I’m off to New Zealand for a couple of weeks. I like understanding perspectives different from my own as much as possible and seek out opportunities to find them. As somebody much smarter than me noticed, that kind of conversation isn’t very “American,” but I find it essential for conducting myself in the business world in a globalized era. Business conferences allow for exchange of viewpoints between people whose core knowledge and frames of reference may be similar, but whose perspectives are different, which tends to make them interesting. Conferences outside North America are particularly good opportunities to test my ideas from the perspective of a visiting minority.
Technology and Project Management are universal languages and themes, but even in a “western” country like New Zealand, they may be focused on different problems or be applied differently to similar problems. The latter can be particularly interesting. For example, I look forward to visiting the Structural Engineering Laboratory (SEL) at the University of Canterbury as part of the PMI conference. As an LAFD volunteer, it will be interesting to see how they differ from California in addressing earthquake risks, and as a (sometimes) practitioner and student of health IT, I will probably also enjoy visiting the Canterbury District Health Board Design Lab later that day. And as a New Yorker I continue to be fascinated at the choices Christchurch has made (or not made) during rebuilding, as my hometown has around the World Trade Center over the past 15 years.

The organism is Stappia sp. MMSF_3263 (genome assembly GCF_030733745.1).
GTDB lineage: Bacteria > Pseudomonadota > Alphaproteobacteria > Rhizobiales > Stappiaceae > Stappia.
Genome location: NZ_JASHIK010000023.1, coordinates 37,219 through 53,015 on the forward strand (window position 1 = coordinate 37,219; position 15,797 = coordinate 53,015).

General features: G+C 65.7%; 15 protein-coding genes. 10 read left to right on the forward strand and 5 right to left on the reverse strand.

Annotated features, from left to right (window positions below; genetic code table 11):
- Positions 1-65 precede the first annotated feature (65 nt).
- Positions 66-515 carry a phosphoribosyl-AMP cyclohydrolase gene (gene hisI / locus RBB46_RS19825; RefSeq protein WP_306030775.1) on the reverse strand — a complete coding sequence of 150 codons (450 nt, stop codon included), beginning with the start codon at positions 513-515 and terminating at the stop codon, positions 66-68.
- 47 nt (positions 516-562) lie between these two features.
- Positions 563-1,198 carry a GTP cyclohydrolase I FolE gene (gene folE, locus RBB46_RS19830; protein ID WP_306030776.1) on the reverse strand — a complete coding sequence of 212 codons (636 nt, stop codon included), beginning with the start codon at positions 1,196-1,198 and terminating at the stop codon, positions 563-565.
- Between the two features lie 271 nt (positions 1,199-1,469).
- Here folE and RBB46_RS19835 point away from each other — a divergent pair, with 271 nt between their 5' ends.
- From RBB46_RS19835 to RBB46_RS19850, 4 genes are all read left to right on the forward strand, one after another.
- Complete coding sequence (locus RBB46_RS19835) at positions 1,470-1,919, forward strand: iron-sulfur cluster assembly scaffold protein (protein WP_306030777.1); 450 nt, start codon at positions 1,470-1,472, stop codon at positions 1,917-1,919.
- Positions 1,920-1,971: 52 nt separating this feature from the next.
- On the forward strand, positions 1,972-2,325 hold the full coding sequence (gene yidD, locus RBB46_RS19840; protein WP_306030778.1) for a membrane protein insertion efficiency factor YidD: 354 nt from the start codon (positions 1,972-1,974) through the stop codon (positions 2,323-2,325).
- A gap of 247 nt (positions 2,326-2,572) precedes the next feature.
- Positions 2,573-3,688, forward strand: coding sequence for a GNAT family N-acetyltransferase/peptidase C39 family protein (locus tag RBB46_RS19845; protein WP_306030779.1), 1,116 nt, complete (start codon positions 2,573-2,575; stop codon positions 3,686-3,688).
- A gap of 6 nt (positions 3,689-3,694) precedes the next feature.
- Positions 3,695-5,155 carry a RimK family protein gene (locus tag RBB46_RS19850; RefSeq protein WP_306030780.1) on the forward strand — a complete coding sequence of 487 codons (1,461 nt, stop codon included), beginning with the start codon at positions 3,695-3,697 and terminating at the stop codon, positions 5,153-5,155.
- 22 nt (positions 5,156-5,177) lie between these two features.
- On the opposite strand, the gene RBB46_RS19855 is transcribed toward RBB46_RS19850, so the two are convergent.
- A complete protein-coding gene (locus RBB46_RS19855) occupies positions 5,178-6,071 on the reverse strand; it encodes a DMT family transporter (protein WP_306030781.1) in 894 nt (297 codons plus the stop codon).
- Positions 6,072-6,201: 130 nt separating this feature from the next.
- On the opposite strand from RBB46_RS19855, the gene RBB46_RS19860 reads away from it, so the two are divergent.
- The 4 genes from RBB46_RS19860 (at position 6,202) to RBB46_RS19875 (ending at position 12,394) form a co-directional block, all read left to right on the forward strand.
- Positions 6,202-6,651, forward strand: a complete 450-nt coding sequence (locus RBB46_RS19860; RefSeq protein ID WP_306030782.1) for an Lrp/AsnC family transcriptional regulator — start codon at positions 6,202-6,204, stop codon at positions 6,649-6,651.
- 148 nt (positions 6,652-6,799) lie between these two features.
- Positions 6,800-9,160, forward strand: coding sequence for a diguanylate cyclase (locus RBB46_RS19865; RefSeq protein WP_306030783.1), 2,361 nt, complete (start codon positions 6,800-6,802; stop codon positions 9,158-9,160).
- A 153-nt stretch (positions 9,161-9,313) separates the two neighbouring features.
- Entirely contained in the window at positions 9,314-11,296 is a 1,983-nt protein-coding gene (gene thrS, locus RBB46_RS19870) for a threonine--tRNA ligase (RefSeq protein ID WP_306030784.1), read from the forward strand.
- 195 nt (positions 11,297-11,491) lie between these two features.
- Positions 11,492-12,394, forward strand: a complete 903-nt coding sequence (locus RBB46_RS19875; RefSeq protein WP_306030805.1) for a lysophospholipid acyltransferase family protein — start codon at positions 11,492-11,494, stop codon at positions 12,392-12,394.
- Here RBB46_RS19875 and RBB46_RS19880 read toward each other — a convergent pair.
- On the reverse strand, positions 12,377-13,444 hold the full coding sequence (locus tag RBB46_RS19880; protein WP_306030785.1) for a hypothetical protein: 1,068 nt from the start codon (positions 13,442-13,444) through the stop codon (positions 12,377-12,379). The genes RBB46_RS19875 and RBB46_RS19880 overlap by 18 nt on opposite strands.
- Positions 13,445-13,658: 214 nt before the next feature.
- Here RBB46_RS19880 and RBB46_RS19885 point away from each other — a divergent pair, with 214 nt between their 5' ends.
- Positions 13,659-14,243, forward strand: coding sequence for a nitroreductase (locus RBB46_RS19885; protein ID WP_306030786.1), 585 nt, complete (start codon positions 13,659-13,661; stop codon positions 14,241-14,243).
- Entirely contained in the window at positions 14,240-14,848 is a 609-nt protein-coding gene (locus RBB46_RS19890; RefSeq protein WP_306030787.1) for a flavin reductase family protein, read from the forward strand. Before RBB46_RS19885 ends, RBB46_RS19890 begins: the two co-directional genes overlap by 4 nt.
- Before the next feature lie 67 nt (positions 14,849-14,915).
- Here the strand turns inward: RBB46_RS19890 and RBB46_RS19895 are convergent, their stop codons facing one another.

They face problems that are in many ways the same as ones faced here, but at the same time are different. They have solutions that are sometimes the same and sometimes different. Those differences make trips like this uniquely worthwhile.
So, I’ll be off to Christchurch on Sunday, arriving the morning before the monthly Free and Open Source Software Meetup on Tuesday. The Tech Summit is Thursday and the PMI-NZ conference is the following Wed-Fri. A busy schedule, with a few days in between for working at a local co-working place, or maybe try a couple of different ones. I find the pulse of the local tech community can often be measured by what’s going on in those places and regret not stopping into one or two on previous trips.
It’ll be a relatively quick trip given the distance. Four days consumed fully by conferences/meetings, four to five additional workdays, and three and a half weekend days that I hope to use for fun exploration.
Images copyright NZOSS, PMI-NZ and Ministry of Awesome, respectively
Author has no formal relationship to these entities, just a fan/customer/attendee.
Maybe Kiwi Pycon and a bit of a vacation in December!